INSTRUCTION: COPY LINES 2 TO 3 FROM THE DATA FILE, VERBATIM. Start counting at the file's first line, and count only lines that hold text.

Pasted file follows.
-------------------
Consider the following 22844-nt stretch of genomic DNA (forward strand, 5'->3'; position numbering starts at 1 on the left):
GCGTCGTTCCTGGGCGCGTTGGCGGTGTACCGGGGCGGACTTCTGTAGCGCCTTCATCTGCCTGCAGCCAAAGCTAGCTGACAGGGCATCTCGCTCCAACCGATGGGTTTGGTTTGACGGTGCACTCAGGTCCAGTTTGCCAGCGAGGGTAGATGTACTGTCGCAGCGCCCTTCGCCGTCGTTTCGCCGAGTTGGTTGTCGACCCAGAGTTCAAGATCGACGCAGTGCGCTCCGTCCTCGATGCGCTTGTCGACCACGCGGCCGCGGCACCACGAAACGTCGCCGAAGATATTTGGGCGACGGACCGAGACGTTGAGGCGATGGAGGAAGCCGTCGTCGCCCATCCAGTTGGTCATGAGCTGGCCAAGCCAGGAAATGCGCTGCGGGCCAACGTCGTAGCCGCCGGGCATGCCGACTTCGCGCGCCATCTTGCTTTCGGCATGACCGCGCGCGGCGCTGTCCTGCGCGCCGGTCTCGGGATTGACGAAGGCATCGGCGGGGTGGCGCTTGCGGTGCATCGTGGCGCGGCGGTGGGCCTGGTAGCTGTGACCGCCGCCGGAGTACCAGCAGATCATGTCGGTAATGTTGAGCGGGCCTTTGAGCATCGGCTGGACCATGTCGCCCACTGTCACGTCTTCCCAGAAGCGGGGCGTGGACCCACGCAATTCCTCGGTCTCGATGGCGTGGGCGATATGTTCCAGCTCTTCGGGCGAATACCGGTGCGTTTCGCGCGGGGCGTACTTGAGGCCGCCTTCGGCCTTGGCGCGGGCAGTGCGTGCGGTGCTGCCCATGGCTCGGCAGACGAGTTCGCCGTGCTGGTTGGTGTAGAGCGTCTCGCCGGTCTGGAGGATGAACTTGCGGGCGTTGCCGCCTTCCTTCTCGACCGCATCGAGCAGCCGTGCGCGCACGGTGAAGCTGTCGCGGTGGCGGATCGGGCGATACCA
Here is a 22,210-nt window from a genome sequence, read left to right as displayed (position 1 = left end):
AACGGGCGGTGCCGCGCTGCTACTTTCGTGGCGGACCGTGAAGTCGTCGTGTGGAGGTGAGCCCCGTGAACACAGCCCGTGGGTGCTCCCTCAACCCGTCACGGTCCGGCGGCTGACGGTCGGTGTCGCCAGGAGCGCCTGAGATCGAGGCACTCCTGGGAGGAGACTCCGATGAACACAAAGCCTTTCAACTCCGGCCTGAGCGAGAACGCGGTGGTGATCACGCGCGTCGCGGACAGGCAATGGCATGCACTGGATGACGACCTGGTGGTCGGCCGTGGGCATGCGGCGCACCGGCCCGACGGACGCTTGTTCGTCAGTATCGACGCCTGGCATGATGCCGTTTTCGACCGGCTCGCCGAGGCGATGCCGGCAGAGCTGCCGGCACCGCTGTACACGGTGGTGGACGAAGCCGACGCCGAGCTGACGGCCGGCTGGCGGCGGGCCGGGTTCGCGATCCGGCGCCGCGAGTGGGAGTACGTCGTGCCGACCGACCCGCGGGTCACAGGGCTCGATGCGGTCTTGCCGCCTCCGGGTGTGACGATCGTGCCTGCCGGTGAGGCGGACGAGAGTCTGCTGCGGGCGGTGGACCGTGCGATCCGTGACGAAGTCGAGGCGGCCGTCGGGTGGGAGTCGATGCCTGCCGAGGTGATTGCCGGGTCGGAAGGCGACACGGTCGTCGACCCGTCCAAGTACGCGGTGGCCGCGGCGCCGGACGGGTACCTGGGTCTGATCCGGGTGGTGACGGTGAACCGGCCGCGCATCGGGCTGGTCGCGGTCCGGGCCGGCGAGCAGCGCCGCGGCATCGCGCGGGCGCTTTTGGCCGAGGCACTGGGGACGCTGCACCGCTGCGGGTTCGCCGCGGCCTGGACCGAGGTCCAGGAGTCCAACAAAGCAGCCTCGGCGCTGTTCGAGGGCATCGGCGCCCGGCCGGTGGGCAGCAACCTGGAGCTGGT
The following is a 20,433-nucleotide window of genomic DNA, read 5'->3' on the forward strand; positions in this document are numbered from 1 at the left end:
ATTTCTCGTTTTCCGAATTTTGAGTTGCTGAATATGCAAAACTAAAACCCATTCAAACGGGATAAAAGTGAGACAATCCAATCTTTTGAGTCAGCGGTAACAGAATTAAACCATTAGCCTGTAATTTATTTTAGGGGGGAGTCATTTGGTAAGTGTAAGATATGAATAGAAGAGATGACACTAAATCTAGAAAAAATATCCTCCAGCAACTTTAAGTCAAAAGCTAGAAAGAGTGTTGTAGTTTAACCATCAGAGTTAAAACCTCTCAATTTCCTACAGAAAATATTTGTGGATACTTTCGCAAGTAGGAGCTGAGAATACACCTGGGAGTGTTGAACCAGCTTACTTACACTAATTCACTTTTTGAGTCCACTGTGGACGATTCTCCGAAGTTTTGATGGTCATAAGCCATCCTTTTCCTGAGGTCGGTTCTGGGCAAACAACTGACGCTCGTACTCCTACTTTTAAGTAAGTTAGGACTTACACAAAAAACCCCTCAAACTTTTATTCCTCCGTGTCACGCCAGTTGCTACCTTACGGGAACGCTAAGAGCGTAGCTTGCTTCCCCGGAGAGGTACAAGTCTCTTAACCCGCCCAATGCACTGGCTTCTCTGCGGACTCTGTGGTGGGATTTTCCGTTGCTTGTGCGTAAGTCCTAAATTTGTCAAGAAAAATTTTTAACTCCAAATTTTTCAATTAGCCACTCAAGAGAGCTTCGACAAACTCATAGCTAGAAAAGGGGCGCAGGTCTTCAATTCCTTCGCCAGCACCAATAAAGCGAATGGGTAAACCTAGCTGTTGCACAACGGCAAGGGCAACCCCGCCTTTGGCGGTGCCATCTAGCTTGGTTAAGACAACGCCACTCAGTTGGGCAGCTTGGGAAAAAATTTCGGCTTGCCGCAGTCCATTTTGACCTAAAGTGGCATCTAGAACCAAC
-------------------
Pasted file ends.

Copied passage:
GCGTCGTTCCTGGGCGCGTTGGCGGTGTACCGGGGCGGACTTCTGTAGCGCCTTCATCTGCCTGCAGCCAAAGCTAGCTGACAGGGCATCTCGCTCCAACCGATGGGTTTGGTTTGACGGTGCACTCAGGTCCAGTTTGCCAGCGAGGGTAGATGTACTGTCGCAGCGCCCTTCGCCGTCGTTTCGCCGAGTTGGTTGTCGACCCAGAGTTCAAGATCGACGCAGTGCGCTCCGTCCTCGATGCGCTTGTCGACCACGCGGCCGCGGCACCACGAAACGTCGCCGAAGATATTTGGGCGACGGACCGAGACGTTGAGGCGATGGAGGAAGCCGTCGTCGCCCATCCAGTTGGTCATGAGCTGGCCAAGCCAGGAAATGCGCTGCGGGCCAACGTCGTAGCCGCCGGGCATGCCGACTTCGCGCGCCATCTTGCTTTCGGCATGACCGCGCGCGGCGCTGTCCTGCGCGCCGGTCTCGGGATTGACGAAGGCATCGGCGGGGTGGCGCTTGCGGTGCATCGTGGCGCGGCGGTGGGCCTGGTAGCTGTGACCGCCGCCGGAGTACCAGCAGATCATGTCGGTAATGTTGAGCGGGCCTTTGAGCATCGGCTGGACCATGTCGCCCACTGTCACGTCTTCCCAGAAGCGGGGCGTGGACCCACGCAATTCCTCGGTCTCGATGGCGTGGGCGATATGTTCCAGCTCTTCGGGCGAATACCGGTGCGTTTCGCGCGGGGCGTACTTGAGGCCGCCTTCGGCCTTGGCGCGGGCAGTGCGTGCGGTGCTGCCCATGGCTCGGCAGACGAGTTCGCCGTGCTGGTTGGTGTAGAGCGTCTCGCCGGTCTGGAGGATGAACTTGCGGGCGTTGCCGCCTTCCTTCTCGACCGCATCGAGCAGCCGTGCGCGCACGGTGAAGCTGTCGCGGTGGCGGATCGGGCGATACCA
Here is a 22,210-nt window from a genome sequence, read left to right as displayed (position 1 = left end):